He writes in regard to the formation of the state, “the change was not gradual or voluntary and did not manifest itself as an organic growth into new conditions, but as a break, a leap, something forced, an irrefutable disaster, against which there was no struggle nor even any ressentiment.” Here it appears as though he is taking issue with, as he may claim, the “mythical” and “ahistorical” notion of the social contract. It seems he is saying that we did not in fact move out of the state of nature peacefully, voluntarily, or gradually. The state came about through violence, by the hands of the few, over the many. It appears he is in disagreement with other prominent political philosophers, such as Hobbes and Rousseau, who believed that our lives before the age of the state was one of eternal war and misery and that we unanimously came together to create a government to spare us from this evil existence. He continues, “[I]t assumes that the adaptation of a populace hitherto unchecked and shapeless into a fixed form, just as it was initiated by an act of violence, was carried to its conclusion by nothing but acts of violence—that consequently the oldest “State” emerged as a terrible tyranny, as an oppressive and inconsiderate machinery, and continued working until such raw materials of people and half-animals finally were not only thoroughly kneaded and submissive but also given a shape.” Here, it appears he is comparing the state to a well-oiled machinery of violence. Again, it was not brought about through peaceful means; it was brought about through violence, and since then, has never ceased in acting violently. Every time it grows, it grows in violence. This is a popular anarchist thought and one espoused by many anti-statist philosophers. The state is inherently violent – it subsists on taxation and would fall without it. If one does not consent to taxation, then it is equivalent to theft or extortion, and thus immoral (in the eyes of many taxpayers). If I am not willing to give the government the money it demands, then I will be met with violence. I will be taken away by men with guns and put in a cage for an arbitrary number of years. I must either submit to the state and all that it commands of me, or I can disobey (peacefully or violently), and yet still I will be met with violence. This is the case with anything the state demands from its citizens. Every state is tyrannical. The government is not a slave to our wills (or our votes); we are slaves to the government. Perhaps even worse than the inherently violent nature of the state, is its ability to rob us of our identity. Rather than let man be free to grow and prosper and choose his own ends, it shapes man into that which it requires for subjection. Man, constantly abused by the state, like most victims of abuse, is afflicted by a case of ‘learned helplessness.’ He gives up. Rather than fight back he surrenders. He is no longer a man, for any a priori definition of man requires that man be free. So what has man now become? He is an animal, he is a slave, he is dead.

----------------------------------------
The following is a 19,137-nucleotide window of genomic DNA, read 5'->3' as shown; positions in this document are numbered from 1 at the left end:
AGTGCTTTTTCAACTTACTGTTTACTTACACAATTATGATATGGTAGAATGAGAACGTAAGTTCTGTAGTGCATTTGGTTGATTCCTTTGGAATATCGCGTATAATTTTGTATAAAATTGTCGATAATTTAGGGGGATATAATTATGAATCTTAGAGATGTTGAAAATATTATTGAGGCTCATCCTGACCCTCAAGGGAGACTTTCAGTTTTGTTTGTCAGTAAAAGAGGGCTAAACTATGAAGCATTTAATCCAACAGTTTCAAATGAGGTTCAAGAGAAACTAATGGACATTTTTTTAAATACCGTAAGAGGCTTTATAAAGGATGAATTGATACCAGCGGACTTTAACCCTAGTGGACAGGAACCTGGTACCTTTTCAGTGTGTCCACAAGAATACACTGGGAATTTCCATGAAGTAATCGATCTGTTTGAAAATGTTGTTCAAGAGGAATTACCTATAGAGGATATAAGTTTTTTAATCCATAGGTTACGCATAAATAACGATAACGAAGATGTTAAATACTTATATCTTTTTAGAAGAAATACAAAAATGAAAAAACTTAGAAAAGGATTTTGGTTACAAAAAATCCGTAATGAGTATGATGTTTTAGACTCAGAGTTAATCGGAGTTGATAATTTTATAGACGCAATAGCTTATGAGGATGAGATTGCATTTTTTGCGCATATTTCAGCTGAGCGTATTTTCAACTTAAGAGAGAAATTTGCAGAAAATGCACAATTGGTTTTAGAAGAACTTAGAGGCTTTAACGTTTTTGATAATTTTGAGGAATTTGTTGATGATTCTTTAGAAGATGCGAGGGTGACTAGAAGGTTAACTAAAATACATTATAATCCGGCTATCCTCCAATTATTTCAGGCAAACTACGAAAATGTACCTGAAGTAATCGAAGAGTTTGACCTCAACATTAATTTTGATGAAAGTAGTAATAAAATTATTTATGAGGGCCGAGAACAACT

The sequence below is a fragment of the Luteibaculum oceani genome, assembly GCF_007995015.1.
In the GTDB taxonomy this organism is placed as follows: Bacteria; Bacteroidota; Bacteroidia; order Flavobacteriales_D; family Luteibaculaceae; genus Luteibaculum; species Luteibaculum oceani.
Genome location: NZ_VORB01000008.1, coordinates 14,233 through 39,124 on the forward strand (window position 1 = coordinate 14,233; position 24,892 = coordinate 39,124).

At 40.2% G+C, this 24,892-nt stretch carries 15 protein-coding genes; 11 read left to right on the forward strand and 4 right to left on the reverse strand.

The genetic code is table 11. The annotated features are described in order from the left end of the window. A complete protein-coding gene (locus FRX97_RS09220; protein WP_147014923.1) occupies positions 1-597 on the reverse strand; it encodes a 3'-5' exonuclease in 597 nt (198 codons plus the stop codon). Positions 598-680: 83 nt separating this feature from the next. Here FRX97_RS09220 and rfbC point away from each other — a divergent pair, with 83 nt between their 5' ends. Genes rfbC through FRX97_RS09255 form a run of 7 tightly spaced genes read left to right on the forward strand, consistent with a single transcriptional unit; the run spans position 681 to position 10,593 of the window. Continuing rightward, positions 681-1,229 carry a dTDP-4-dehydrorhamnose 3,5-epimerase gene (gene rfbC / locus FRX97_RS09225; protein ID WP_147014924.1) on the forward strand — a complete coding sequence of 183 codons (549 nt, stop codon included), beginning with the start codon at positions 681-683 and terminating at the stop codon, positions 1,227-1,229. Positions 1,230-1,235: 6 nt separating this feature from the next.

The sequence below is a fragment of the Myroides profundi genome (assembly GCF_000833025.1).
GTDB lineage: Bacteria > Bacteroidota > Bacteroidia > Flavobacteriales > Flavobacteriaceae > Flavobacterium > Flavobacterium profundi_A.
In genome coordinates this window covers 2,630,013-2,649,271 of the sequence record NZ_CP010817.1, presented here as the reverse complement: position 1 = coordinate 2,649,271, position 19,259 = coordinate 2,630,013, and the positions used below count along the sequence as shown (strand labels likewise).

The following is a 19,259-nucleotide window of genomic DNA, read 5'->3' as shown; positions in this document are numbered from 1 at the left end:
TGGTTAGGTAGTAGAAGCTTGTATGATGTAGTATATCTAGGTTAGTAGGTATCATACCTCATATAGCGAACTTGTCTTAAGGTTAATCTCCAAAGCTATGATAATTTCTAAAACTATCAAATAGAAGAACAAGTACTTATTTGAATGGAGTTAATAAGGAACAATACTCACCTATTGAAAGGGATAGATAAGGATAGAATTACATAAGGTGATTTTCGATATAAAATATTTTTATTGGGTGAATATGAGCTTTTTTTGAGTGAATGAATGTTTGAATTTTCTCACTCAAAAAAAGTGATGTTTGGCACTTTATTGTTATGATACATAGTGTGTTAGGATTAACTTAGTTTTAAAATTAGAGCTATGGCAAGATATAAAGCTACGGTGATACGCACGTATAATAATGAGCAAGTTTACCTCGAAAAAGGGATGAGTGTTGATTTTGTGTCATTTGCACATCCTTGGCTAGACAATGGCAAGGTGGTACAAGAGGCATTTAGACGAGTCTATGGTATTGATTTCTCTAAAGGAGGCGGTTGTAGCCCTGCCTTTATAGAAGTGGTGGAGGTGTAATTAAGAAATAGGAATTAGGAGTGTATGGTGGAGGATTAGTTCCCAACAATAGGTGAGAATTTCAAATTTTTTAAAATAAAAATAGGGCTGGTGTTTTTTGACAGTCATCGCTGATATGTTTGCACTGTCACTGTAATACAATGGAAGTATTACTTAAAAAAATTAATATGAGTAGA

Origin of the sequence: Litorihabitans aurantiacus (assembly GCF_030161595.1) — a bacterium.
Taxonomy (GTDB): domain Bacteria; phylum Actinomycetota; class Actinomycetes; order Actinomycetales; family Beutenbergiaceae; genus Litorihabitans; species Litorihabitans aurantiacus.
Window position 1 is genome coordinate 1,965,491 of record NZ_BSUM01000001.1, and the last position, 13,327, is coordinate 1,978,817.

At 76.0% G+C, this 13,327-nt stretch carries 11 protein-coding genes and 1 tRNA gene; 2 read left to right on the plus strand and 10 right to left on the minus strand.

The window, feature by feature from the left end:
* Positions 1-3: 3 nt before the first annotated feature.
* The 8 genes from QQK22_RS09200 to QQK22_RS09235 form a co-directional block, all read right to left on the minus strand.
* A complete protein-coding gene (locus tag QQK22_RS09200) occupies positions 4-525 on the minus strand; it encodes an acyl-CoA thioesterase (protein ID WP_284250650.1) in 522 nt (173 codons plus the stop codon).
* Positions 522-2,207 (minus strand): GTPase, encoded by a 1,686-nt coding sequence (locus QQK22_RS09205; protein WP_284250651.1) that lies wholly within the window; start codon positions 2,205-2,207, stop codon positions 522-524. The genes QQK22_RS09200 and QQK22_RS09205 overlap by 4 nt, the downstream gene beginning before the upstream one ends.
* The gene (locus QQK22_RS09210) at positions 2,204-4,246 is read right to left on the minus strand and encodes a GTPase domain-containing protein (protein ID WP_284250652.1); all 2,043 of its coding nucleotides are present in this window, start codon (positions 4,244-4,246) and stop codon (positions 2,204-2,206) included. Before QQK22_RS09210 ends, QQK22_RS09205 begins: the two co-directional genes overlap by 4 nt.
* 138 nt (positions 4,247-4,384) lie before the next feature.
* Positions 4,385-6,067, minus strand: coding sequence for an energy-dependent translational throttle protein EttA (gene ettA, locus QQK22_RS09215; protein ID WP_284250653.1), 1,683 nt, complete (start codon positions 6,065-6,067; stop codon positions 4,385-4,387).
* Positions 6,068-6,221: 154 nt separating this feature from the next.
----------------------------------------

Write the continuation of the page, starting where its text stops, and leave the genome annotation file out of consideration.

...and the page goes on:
Nietzsche goes on further to define the state and the atrocities it commits. He writes, “I used the word “State”: it is self-evident who is meant by that term— some pack of blond predatory animals, a race of conquerors and masters, which, organized for war and with the power to organize, without thinking about it, sets its terrifying paws on a subordinate population which may perhaps be vast in numbers but is still without any form, is still wandering about. That is, in fact, the way the “State” begins on earth. I believe that fantasy has been done away with which sees the beginning of the state in a “contract.” The man who can command, who is by nature a “master,” who comes forward with violence in his actions and gestures—what has he to do with making contracts! We do not negotiate with such beings.” Again he goes back to the origins of the state and attempts to dispel the notion that there was some sort of voluntary contract (that once existed or perhaps still exists today) that legitimizes the state’s rule over man. This is what the state is; a pack of predatory animals ruling over those without claws, or those who refuse to use them. This is how it has come into existence; violence and force. Make no mistake about it, and do not listen to the fools who try to paint a false but more palatable picture, it was a baptism in blood, and man is still licking his wounds. Yet, the line “sets its terrifying paws on a subordinate population which may perhaps be vast in numbers but it still without any form, is still wandering about” may be a call to arms urging man to find his way and rebel against the state to embrace cooperation in a stateless existence. We are still lost, wandering about, but perhaps one day soon we can find our way. Perhaps we don’t need the state to be our shepherd and sovereign, perhaps we can be shepherds unto ourselves? He goes on further to lambaste the notion of the social contract, “I believe that fantasy has been done away with which sees the beginning of the state in a “contract.” The man who can command, who is by nature a “master,” who comes forward with violence in his actions and gestures—what has he to do with making contracts! We do not negotiate with such beings.” What is this social contract you speak of? What a bad cruel joke. Contracts are freedom, order, and a thing of true beauty. The ability to be free to make a promise or a binding contract is man’s most pure and righteous characteristic and his most dominant natural instinct. The notion of the social contract makes a mockery of something very important to Nietzsche’s philosophy; the importance of making contracts and promises. The social contract cannot be viewed in any way similar to a contract; did I make this promise explicitly? If not then it cannot be deemed valid. With whom did I make this contract? Did I sign this contract under the threat of violence? If so it is invalid. Am I allowed to break my promise? Nietzsche takes such an issue with the idea of the social contract, because he realizes how important contracts and promises are to man’s nature – to his freedom and his happiness.